Working from home is more now than it was 10 years ago. Remote jobs were on the rise before the COVID-19 pandemic. When communities had to find ways to continue functioning while social distancing, work from home positions were an obvious solution.
Now, many companies have built the infrastructure to support remote employees or expanded existing systems to accommodate more of them. And with the constant looming threat of virus variants and an awareness of how world events can impact business, many have decided to run with the concept.
According to the Pew Research Center, around 20% of employed adults said that they did all or most of their work from home before the pandemic. That statistic has grown to 71% with 54% stating that they would like to continue working from home even if there is no motivating threat requiring them to do so.
Many workers point to remote positions as a personal preference, and a big selling point when hunting for a job.
The University of Chicago’s Becker Friedman Institute for Economics conducted a survey of 10,000 employees. Respondents stated that they felt they were more productive at home compared to the traditional office. Around 30% felt more engaged in their jobs. An Owl Labs survey found that 55% of employed adults said they put in more hours when working remotely.
Businesses that want to increase retention rates should be aware that 32% of those surveyed said that they would quit their job if they could no longer work remotely.
Companies that want to be resilient and attract top talent should pay attention to the work-from-home part of their business. The right technology is needed to support remote workers. The following list includes many of the features that you should look for in a work-from-home friendly LMS.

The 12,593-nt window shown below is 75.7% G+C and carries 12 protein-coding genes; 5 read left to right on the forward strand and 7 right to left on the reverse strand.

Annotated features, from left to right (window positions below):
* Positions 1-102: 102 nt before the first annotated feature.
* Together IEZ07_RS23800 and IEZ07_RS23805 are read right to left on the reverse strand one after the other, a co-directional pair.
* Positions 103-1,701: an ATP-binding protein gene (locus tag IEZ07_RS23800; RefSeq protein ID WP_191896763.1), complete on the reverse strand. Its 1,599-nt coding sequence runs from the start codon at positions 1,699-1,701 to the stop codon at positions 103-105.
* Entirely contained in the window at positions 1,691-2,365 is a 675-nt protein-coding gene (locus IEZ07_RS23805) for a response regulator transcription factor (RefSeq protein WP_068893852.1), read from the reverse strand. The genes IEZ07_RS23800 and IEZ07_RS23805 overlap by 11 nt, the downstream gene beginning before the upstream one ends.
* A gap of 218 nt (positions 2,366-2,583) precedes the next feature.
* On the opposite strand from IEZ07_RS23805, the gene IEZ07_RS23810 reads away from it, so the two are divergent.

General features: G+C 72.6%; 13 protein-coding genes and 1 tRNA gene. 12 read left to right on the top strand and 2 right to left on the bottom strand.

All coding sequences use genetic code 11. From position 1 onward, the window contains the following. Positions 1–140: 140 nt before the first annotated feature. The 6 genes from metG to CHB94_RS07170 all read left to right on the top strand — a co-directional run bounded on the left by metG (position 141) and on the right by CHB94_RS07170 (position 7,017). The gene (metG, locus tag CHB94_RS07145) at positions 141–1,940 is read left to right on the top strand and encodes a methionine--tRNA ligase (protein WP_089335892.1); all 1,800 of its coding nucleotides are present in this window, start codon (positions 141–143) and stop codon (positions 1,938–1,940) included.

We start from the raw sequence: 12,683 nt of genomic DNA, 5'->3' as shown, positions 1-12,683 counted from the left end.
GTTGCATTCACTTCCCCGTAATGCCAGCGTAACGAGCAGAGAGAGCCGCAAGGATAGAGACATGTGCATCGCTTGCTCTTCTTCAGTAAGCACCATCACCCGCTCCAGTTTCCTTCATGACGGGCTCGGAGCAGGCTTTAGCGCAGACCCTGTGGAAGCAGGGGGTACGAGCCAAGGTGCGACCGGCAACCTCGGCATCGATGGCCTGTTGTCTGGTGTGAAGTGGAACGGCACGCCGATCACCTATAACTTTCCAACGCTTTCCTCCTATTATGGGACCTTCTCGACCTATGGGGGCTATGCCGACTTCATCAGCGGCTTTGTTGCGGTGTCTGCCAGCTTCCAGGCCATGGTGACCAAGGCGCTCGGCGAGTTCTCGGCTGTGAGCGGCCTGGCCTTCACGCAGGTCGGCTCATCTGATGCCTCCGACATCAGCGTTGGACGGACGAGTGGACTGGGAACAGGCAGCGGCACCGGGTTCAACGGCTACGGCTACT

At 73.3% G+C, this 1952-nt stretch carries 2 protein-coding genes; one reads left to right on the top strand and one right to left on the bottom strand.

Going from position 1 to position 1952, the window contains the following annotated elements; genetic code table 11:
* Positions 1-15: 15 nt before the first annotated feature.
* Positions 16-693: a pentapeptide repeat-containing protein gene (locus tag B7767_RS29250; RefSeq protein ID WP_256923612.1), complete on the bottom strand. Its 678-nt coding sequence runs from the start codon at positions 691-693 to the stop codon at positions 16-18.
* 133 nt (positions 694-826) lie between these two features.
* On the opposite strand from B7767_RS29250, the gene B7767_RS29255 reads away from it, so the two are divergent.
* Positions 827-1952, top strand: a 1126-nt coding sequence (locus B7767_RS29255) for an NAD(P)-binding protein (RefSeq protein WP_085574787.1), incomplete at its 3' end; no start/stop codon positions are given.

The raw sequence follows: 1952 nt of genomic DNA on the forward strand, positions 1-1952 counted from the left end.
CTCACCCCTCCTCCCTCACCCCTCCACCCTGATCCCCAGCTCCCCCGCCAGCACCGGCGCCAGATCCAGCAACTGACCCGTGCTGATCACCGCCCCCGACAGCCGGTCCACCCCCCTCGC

Mobile-First Design for Optimum Access
You may have heard how important a responsive design is for an LMS. This approach was appealing because it would adapt to the size of the screen, making it possible to learn on tablets, smartphones, and laptops. Now more businesses are choosing mobile-first over responsive.
They sound the same, but there is a difference. A responsive design may not be mobile-first, however, mobile-first sites are always responsive. The latter responds to the size of the device, changing when it needs to for optimum performance.
Mobile-first is more proactive. It is designed with the smallest screen size in mind. That means it pays closer attention to the interface on these devices. Anything clickable will be designed so it is larger and easier to use. It also consolidates content without making it harder to read.
Mobile-first designs have more fine tuning, resulting in a better experience for learners on smaller devices.
Support for Live Training Sessions
While self-paced courses are appealing, you should have the option of also hosting live training sessions. An LMS that supports both is ideal for most businesses.
Some systems have their own live training tools, with ways to show video feeds and audio. Many also include class chat options with features like raising a virtual hand to ask a question. Others may connect to a third-party video service. Either option can work, depending on your needs and expectations.
Space for Discussion and Idea Sharing
One of the biggest obstacles related to working from home is the isolation. You can’t have in-person meetings, and some people worry about losing the business perks that come with human interaction.
Your LMS should have online spaces for discussion and idea sharing. These can come in the form of forums, live chats, or groups. Some even offer virtual whiteboards that work just like the real thing. Make sure your team can communicate and gather online to talk about new developments, challenges, or ideas just like they used to do in office meeting rooms.